Over the past few years “contact” has become a contradictory word. We are encouraged to avoid it in person while at the same time craving for it. We have the ability to reach out across oceans and yet we are more isolated and alienated than ever before. This contentious relationship with contact on the abstract level highlights how the need to touch, communicate and share is integral to the human experience. 

In this exhibition you will find works that address contact in all its contradictions through three main themes: physical and social contact with each other, contact with and through the non-human world, and contact with and through technological systems that both amplify and constrain it. As you enter the exhibition, Pandemic statements, and our commission, In Silence turn the panopticon onto itself and convert it into a tool of contact and healing. During the pandemic, remote video and webcams, usually tools of the surveillance state brought us imperfectly closer to each other. 

On the other hand, Would you like to hear how we met? It’s a funny story, invites you on a date with the police-state, pushing you into a space of discomfort and confusion. Other works address the curious ways AI interprets us and our needs: Estuas, also at the entrance, is an AI interpretation of our world and the life it contains as seen from satellites. In Dirtscraper, an artificial intelligence attempts to maintain an arcology, a self-sustaining and self-contained city within a building,  working at all costs while independent agents within it attempt to survive within a system that is often at odds with their needs.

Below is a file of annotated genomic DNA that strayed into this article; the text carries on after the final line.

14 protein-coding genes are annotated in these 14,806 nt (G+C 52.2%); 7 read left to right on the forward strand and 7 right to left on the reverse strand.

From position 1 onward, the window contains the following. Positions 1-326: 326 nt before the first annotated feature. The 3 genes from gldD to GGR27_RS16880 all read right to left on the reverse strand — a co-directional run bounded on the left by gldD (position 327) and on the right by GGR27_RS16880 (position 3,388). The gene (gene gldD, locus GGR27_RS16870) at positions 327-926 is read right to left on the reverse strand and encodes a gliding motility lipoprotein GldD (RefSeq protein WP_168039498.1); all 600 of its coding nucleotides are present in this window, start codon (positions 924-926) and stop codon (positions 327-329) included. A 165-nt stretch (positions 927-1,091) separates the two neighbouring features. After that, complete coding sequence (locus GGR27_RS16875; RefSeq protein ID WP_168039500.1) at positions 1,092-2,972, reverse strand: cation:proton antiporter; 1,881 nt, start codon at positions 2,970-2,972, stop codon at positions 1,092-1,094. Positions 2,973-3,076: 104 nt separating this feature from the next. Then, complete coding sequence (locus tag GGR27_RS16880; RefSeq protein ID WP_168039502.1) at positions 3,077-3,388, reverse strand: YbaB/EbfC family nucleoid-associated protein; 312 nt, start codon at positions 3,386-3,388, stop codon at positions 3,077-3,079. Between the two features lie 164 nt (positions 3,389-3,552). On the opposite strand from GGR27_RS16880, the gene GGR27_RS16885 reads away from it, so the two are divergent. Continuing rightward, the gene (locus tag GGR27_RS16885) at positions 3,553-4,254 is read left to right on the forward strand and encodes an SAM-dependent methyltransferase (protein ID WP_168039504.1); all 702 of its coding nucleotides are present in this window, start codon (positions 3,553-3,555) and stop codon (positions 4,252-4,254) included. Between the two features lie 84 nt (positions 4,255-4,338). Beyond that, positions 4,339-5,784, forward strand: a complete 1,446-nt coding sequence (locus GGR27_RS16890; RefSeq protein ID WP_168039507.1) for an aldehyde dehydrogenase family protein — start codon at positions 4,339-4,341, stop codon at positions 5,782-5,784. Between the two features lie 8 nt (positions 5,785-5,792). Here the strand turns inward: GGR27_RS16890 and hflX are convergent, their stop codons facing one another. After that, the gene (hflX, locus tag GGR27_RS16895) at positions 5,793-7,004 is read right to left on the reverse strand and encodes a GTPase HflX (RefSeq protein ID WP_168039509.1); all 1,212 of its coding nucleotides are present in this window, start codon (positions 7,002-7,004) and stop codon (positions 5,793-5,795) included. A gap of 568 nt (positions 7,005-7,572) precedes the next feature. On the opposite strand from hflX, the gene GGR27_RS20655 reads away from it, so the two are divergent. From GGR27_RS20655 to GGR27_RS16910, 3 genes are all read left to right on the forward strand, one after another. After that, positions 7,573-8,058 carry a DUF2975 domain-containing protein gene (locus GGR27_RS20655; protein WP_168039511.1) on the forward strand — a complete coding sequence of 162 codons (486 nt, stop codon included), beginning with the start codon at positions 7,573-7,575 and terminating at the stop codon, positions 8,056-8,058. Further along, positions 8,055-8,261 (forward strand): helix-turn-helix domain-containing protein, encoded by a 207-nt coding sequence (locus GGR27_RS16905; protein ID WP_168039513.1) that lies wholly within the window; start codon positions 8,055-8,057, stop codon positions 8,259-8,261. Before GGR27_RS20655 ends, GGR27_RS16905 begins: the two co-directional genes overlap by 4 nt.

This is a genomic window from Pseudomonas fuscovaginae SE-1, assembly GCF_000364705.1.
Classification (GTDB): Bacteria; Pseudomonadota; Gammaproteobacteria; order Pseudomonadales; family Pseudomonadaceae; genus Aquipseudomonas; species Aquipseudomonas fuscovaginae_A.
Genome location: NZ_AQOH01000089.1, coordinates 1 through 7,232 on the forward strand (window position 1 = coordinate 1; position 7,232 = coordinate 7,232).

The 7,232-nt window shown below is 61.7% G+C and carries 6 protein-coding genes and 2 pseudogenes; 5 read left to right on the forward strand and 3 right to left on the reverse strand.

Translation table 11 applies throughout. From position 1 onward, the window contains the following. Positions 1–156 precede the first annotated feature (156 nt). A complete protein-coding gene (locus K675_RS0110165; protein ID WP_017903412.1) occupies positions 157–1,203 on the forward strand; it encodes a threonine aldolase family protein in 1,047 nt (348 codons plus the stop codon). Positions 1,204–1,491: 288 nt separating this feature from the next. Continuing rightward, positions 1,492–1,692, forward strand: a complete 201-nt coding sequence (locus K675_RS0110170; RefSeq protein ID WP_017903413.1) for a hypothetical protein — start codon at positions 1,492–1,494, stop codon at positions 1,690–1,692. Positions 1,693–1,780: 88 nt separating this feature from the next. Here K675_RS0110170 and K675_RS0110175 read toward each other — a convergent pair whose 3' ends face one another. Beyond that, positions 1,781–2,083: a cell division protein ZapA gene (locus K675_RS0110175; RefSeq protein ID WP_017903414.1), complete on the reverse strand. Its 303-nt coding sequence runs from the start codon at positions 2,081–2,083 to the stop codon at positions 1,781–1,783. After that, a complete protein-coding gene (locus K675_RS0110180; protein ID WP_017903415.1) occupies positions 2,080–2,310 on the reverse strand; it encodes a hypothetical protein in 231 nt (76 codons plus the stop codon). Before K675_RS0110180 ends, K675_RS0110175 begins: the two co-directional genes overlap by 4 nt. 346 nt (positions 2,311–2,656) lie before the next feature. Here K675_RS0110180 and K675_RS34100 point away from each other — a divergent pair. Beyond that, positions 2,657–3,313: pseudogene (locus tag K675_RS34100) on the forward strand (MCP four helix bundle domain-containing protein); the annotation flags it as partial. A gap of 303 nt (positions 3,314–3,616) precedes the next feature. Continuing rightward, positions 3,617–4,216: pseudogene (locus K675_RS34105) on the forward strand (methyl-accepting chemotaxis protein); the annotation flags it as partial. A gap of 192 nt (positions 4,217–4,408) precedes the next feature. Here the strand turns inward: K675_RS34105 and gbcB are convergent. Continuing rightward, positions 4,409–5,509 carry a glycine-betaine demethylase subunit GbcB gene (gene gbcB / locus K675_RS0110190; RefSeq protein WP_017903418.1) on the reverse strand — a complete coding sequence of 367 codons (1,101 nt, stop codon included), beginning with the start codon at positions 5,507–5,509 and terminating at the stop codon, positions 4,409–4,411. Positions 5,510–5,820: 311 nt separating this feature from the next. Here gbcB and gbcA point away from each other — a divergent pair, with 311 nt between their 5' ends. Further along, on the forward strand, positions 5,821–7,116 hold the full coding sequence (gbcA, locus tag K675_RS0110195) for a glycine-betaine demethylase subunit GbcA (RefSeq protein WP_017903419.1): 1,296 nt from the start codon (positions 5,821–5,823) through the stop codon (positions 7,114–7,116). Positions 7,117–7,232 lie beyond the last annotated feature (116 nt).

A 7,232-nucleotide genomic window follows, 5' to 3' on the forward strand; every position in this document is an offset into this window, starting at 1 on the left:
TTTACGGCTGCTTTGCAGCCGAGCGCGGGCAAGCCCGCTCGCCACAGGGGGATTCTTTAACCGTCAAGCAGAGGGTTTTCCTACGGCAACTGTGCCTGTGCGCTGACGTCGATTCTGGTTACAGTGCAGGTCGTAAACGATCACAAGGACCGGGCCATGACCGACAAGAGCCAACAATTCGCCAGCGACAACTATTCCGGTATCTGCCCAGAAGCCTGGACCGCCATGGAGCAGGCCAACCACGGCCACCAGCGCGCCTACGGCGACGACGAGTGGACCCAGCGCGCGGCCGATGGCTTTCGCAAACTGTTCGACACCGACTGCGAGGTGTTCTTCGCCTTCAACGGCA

Outside the gallery space, you can venture to the woods to find spiritual and emotional release through mediated contact with fungi in Fungal Chapel . Inside, we find an interactive means of touching and experiencing an entire food system through Seed Cabinet , juxtaposed with the absurd yet very real application of technologies used in space exploration towards regenerating our own planet rather than abandoning it in Made Ground, providing us with a more hopeful outlook onto the false nature/technology dichotomy.

The last big thread you can find in this show is that of location, and our relationship to where we live. A Stream of Data Scrapes the Earth and Casts Me Through attempts to find emotional and physical connection through technology during isolation. Continuing this idea of isolation, Dwelling in the Enfolding presents us with simulated access to pristine, fantastic, yet real glacial spaces that escape our comprehension by their distance to us – yet are still affected by human caused climate change. The same landscape is also reflected upon in Water Stories, bringing together voices of people living in and adjacent to this very landscape. Community voices such as these appear in many other parts of this exhibition, bringing into contact people from as far afield as Alaska and as close to home as Connecticut College itself.

It is our hope this exhibition makes you consider how you connect to your environment, society and technologies and discover new ways to engage with the people and the world around you.